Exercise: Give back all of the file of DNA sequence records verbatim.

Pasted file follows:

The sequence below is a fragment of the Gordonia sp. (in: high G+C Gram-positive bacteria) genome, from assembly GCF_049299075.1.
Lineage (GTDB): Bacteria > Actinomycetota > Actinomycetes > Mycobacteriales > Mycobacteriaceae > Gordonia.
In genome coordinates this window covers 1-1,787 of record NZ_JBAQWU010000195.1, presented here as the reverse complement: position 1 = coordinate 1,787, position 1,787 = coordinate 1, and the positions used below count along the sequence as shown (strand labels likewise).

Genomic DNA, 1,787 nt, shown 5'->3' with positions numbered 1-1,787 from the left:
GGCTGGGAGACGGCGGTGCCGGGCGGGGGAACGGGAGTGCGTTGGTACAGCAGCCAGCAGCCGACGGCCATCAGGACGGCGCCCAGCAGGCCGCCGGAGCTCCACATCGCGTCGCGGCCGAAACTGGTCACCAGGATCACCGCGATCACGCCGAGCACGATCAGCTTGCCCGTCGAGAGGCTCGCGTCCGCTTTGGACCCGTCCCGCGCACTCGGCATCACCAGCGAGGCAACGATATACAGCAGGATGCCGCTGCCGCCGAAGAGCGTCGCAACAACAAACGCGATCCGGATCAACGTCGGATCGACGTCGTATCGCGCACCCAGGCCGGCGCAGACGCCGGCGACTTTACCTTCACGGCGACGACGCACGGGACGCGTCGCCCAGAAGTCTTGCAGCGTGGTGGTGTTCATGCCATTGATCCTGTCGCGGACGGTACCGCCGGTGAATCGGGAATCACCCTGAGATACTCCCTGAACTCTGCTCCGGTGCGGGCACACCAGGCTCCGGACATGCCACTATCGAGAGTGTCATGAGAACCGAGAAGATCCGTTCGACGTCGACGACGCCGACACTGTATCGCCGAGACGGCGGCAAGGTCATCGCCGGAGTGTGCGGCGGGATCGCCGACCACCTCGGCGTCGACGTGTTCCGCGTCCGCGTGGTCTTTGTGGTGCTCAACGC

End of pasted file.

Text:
The sequence below is a fragment of the Gordonia sp. (in: high G+C Gram-positive bacteria) genome, from assembly GCF_049299075.1.
Lineage (GTDB): Bacteria > Actinomycetota > Actinomycetes > Mycobacteriales > Mycobacteriaceae > Gordonia.
In genome coordinates this window covers 1-1,787 of record NZ_JBAQWU010000195.1, presented here as the reverse complement: position 1 = coordinate 1,787, position 1,787 = coordinate 1, and the positions used below count along the sequence as shown (strand labels likewise).

Genomic DNA, 1,787 nt, shown 5'->3' with positions numbered 1-1,787 from the left:
GGCTGGGAGACGGCGGTGCCGGGCGGGGGAACGGGAGTGCGTTGGTACAGCAGCCAGCAGCCGACGGCCATCAGGACGGCGCCCAGCAGGCCGCCGGAGCTCCACATCGCGTCGCGGCCGAAACTGGTCACCAGGATCACCGCGATCACGCCGAGCACGATCAGCTTGCCCGTCGAGAGGCTCGCGTCCGCTTTGGACCCGTCCCGCGCACTCGGCATCACCAGCGAGGCAACGATATACAGCAGGATGCCGCTGCCGCCGAAGAGCGTCGCAACAACAAACGCGATCCGGATCAACGTCGGATCGACGTCGTATCGCGCACCCAGGCCGGCGCAGACGCCGGCGACTTTACCTTCACGGCGACGACGCACGGGACGCGTCGCCCAGAAGTCTTGCAGCGTGGTGGTGTTCATGCCATTGATCCTGTCGCGGACGGTACCGCCGGTGAATCGGGAATCACCCTGAGATACTCCCTGAACTCTGCTCCGGTGCGGGCACACCAGGCTCCGGACATGCCACTATCGAGAGTGTCATGAGAACCGAGAAGATCCGTTCGACGTCGACGACGCCGACACTGTATCGCCGAGACGGCGGCAAGGTCATCGCCGGAGTGTGCGGCGGGATCGCCGACCACCTCGGCGTCGACGTGTTCCGCGTCCGCGTGGTCTTTGTGGTGCTCAACGC